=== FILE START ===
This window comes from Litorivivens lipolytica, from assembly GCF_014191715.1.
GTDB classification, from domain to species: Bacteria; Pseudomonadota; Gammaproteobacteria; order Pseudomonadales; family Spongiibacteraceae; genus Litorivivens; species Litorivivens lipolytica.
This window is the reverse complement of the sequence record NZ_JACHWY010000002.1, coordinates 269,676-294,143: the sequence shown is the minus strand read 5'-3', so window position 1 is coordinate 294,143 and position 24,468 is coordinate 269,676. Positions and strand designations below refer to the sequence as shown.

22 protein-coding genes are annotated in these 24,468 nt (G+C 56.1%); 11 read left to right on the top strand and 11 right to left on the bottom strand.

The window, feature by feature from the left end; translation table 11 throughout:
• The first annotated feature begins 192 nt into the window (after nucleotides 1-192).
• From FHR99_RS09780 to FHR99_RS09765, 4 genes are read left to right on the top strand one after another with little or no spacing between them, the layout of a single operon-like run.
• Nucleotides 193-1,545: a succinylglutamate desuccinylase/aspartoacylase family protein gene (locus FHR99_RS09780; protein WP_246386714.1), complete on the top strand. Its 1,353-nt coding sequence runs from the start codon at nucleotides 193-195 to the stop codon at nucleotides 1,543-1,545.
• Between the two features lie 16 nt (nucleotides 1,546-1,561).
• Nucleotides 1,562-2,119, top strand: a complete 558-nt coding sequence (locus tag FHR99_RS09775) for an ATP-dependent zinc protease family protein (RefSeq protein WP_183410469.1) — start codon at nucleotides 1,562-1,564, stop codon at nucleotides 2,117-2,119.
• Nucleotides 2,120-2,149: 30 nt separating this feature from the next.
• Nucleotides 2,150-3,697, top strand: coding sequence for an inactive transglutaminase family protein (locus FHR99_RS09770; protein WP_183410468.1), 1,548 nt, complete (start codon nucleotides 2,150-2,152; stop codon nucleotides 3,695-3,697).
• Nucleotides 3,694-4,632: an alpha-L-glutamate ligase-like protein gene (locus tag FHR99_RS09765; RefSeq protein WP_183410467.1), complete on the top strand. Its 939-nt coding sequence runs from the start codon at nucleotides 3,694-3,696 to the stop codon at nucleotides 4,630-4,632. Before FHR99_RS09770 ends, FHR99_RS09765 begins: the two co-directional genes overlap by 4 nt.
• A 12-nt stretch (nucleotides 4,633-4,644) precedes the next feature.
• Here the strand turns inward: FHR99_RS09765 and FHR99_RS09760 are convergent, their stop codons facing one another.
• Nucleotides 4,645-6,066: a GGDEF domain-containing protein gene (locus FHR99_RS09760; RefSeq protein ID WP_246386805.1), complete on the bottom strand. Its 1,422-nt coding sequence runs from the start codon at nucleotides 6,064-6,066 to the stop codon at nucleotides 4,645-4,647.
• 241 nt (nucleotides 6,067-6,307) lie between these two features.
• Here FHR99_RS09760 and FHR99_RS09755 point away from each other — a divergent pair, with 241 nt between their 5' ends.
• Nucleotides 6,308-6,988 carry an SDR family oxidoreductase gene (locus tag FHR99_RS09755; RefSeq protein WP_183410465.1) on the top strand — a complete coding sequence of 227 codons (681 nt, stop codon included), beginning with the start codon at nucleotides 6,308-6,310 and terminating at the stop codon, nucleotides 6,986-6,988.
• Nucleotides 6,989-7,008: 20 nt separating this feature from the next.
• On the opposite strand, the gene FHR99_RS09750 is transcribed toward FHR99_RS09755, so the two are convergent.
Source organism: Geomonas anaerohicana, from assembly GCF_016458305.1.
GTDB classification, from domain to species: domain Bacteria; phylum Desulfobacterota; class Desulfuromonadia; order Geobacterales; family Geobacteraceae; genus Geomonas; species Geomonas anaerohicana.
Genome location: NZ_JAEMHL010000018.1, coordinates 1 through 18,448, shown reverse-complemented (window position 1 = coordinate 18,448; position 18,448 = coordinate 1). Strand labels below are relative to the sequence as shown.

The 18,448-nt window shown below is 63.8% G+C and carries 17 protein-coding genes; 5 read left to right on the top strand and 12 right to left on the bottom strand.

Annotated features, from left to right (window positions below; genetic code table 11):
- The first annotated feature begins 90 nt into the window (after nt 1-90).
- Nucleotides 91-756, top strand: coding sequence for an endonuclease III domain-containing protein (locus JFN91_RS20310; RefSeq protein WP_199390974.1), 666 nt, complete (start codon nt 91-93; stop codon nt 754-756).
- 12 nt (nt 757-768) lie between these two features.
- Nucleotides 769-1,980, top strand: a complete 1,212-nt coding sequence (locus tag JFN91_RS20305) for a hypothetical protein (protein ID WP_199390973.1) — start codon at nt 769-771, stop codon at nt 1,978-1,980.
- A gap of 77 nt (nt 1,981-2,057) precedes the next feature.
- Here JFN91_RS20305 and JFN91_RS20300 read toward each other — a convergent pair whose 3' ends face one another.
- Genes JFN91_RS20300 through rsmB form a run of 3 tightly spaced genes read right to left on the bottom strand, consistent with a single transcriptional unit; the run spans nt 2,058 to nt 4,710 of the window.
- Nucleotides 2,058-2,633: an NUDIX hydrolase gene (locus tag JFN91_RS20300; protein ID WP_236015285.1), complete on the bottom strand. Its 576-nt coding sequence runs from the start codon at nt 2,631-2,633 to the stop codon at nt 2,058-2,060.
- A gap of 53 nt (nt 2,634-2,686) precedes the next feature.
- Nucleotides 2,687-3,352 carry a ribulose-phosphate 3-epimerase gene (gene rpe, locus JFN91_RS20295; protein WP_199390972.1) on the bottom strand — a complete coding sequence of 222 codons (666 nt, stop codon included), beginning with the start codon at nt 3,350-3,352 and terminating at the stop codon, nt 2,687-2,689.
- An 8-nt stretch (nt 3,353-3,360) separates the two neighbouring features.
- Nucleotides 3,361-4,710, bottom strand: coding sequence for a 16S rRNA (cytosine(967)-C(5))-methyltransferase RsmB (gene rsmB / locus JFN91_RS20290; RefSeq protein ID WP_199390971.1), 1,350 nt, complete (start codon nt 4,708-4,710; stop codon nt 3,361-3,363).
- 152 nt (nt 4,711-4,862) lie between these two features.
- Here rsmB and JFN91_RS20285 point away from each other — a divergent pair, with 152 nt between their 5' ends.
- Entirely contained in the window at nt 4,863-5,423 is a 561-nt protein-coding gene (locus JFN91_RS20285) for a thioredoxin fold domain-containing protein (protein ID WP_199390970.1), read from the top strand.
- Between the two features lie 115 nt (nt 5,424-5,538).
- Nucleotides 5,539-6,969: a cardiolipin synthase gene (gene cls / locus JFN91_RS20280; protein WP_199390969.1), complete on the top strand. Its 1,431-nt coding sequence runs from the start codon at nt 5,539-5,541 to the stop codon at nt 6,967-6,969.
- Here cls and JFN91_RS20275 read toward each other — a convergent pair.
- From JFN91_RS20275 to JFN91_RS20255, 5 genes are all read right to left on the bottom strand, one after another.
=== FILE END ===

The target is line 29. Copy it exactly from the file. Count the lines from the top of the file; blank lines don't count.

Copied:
- 12 nt (nt 757-768) lie between these two features.